Frederic Sausset is a quadriplegic, and the first to finish the 24 Hours of Le Mans as the 56th entrant. Now Sausset will be launching a driving school for young disabled racers. He also plans on getting at least one of his drivers to participate in the French endurance classic by the year 2020.
The ambitious project, backed by the Loir-et-Cher, will launch during the Le Mans Test festival under the name “A Steering Wheel For All.”
Sausset became a quadriplegic back in 2012 after getting a bacterial infection. He says that his project is garnering a lot of attention and that he was able to get the FIA and ACO to back up his idea.
He states that he will be recruiting drivers from all across the nation. Sausset also says that the idea to build the school came to him back in April 2016.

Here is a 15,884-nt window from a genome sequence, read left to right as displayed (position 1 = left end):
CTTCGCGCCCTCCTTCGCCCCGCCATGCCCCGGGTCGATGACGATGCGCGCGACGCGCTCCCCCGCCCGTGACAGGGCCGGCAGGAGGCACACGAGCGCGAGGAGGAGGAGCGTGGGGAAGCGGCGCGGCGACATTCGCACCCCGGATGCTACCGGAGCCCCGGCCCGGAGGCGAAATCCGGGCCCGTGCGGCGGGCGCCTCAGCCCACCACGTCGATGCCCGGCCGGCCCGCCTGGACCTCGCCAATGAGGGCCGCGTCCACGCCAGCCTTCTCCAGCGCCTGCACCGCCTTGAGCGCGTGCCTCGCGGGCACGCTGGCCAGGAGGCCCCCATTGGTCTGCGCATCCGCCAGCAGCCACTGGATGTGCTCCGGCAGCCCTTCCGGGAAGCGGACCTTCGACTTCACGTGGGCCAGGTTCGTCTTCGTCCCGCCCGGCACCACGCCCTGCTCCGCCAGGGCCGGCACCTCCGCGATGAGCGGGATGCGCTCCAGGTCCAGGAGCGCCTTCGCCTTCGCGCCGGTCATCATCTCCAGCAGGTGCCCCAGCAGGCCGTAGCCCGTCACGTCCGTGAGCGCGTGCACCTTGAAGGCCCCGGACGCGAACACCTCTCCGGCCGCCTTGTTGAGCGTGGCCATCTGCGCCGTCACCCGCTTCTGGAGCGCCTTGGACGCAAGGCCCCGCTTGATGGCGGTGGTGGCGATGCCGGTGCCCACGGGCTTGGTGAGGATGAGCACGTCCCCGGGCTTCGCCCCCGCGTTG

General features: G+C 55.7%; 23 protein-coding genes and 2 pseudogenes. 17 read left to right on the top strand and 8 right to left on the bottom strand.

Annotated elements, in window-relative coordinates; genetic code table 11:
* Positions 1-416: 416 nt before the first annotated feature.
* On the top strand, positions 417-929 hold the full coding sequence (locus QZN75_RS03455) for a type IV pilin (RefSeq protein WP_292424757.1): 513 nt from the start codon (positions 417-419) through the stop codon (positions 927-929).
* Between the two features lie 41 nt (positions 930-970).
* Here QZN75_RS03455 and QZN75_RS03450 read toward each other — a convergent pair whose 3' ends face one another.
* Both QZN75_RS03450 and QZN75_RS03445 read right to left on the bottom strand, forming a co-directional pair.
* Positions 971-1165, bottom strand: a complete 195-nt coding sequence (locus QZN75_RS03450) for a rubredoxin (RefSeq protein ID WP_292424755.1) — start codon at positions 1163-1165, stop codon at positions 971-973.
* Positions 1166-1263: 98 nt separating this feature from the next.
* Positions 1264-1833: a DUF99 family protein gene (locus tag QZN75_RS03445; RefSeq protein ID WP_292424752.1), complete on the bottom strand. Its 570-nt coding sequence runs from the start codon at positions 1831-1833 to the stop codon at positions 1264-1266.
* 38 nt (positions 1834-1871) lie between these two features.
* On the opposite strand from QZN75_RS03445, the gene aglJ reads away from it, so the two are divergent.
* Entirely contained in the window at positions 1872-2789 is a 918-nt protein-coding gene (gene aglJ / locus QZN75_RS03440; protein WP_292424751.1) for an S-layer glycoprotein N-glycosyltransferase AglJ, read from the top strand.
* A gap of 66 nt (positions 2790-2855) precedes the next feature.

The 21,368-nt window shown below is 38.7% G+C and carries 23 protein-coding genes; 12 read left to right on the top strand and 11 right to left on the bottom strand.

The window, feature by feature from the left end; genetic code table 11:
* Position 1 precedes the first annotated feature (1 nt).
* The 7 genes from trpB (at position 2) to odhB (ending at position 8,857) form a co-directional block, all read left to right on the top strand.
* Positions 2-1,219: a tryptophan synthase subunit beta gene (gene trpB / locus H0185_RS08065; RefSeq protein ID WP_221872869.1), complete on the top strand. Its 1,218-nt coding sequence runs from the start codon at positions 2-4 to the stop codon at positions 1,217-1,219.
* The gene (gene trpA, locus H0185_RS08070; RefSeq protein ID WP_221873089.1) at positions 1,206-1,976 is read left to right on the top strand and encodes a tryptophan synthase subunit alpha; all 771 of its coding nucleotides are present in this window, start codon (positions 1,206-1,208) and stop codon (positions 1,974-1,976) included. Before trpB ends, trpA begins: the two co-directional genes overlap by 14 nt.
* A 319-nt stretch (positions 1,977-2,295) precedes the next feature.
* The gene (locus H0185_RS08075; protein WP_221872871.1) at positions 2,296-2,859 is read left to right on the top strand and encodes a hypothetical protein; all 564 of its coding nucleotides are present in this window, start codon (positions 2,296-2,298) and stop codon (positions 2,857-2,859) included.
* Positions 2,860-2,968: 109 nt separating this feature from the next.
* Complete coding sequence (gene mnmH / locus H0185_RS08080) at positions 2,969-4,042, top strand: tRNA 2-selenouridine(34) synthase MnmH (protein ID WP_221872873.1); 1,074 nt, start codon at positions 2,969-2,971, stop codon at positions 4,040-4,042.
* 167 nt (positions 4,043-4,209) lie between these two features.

Sausset enjoys racing and being a part of in the racing world. Jean Todt, President of FIA, joined the initiative immediately and told Sausset that he was the perfect person to bring the project to life.
At least 30 participants will be examined by December, and out of the group, six will be selected as drivers. By February, the top three will move on to the training program taught by driver coach Christophe Tinseau and Sausset himself.
The end goal is to have a team of drivers who can join the world of endurance racing and take it to the next level.
The plan behind “Steering Wheel For All” is to break down walls in the motorsport category. Sausett wants his drivers to excel, so he wants to teach them everything starting at the beginning.
More information on the project, which is also looking to add mechanics and engineers to join the team, will be avaiklable at Le Mans later on this summer.